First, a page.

Lesson Plan #: AELP-BSS0001
Author: Mary L. Nisewander
School or Affiliation: London Elementary, OR
Endorsed by: These lesson plans are the result of the work of the teachers who have attended the Columbia Education Center’s Summer Workshop. CEC is a consortium of teacher from 14 western states dedicated to improving the quality of education in the rural, western, United States, and particularly the quality of math and science Education. CEC uses Big Sky Telegraph as the hub of their telecommunications network that allows the participating teachers to stay in contact with their trainers and peers that they have met at the Workshops. Date: May 1994
Grade Level(s): Kindergarten
- Health/Body Systems and senses
The primary focus of this lessons is on young children as individuals, and how they respond to the stimuli in their world around them. It discusses the senses, and introduces the parts of the body that are sense organs and develops the concept that using the senses helps people learn about the world around them.
The lesson will provide meaningful, literature-based experiences which assist the students to develop, practice, and apply critical thinking process skills. The students are given the opportunity to use, practice, and apply those processes which are most compatible with their appropriate developmental level. The following basic process skills are presented in experiences which facilitate the children’s’ advancement toward higher levels of cognitive maturation, therefore towards more advanced thinking patterns.
Basic Process Skills:
Activities and Procedures:
Vocabulary: senses, eyes, ears, nose, tongue, hands, skin.
Time Frame: 15 – 30 minutes per lesson.
Note: There are a total of 5 lessons for this unit
Group Size: Whole class and small group.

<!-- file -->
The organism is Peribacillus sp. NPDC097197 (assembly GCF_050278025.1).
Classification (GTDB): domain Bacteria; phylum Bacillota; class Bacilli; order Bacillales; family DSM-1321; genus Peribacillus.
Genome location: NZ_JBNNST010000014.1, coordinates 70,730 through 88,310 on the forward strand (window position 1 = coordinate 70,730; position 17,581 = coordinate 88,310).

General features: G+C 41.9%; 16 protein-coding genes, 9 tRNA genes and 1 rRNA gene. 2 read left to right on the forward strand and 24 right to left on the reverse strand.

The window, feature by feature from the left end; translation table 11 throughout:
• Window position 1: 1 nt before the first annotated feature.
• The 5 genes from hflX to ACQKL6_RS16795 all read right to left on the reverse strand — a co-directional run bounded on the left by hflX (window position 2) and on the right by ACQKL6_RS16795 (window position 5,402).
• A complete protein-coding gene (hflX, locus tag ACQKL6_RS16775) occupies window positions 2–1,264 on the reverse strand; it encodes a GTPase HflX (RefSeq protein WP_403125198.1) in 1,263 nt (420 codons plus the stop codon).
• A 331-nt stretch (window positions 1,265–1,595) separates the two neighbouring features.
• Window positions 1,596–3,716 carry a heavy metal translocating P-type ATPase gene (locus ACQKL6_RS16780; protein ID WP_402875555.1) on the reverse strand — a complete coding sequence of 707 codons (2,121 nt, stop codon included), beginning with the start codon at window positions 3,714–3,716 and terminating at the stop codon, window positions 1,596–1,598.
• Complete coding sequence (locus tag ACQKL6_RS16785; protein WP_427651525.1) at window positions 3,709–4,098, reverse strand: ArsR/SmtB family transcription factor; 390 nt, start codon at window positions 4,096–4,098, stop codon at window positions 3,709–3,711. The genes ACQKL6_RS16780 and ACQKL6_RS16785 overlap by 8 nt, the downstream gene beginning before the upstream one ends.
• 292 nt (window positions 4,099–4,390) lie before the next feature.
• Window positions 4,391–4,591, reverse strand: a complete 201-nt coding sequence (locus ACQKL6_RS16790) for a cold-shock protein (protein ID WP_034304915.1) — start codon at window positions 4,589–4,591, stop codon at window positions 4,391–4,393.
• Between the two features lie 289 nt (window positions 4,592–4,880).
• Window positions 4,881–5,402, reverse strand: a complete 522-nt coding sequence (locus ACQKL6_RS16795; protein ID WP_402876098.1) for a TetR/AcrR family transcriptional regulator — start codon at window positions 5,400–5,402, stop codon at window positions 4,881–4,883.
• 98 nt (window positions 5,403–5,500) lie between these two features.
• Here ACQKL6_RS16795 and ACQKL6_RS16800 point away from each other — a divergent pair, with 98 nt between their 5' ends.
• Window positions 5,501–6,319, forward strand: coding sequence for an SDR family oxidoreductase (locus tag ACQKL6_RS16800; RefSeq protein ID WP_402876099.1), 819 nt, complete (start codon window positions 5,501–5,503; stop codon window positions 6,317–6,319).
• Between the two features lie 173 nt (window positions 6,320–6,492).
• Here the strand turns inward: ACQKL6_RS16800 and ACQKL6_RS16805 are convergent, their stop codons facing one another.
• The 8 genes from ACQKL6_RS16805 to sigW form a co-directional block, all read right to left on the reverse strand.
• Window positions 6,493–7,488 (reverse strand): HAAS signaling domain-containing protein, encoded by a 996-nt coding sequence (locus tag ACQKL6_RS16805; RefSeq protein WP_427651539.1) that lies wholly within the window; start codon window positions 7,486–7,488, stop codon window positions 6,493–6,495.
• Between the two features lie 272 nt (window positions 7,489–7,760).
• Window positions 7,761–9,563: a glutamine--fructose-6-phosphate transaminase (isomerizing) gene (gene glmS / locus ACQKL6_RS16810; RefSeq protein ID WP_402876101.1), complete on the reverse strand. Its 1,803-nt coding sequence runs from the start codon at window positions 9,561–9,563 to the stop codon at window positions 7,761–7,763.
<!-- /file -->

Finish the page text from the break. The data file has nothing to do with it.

When the students are not in the room, place a hot air popcorn popper filled with popcorn on a low table covered with a box. Students will sit on the floor in front of the table. Plug in the popcorn popper. Ask: How can we find out what is under this mystery box? Discuss: Using their senses helps to learn about unknown things.
Remove the box for the students to see what is underneath. Give each student a sample of the popcorn. Ask: What does the popcorn feel like? What does popcorn taste like? What sound is made when you eat popcorn?
Shared Reading: Tomie de Paola, The Popcorn Book Closure: Review the senses used to experience the making of popcorn.
One: Make more popcorn for the students. Have the students estimate how many kernels it will take to pop for one container full. Record this student information onto chart paper. Have the students assist in counting out the kernels with portion cups in sets of 10. When finished have the whole group count the sets by 10’s. Write the numeral on the chart paper, explaining which numeral represents which group/sets of portion cups – hundreds, tens, ones. Pop the popcorn.
Two: Put a vegetable or fruit in a small bag or clean sock. Have the students sit in a circle. Have the students guess what is in the sock without looking inside. Pass the sock around and ask the students to shake and listen to it. Pass the sock around a second time and ask them to smell it. The third time around, ask the students to feel the object. Students should now be able to guess what the sock contains. The final pass around, let each student peek in. Discuss the contents of the sock and how they learned what was in it. Prepare a tray of different fruit and vegetables for students to taste.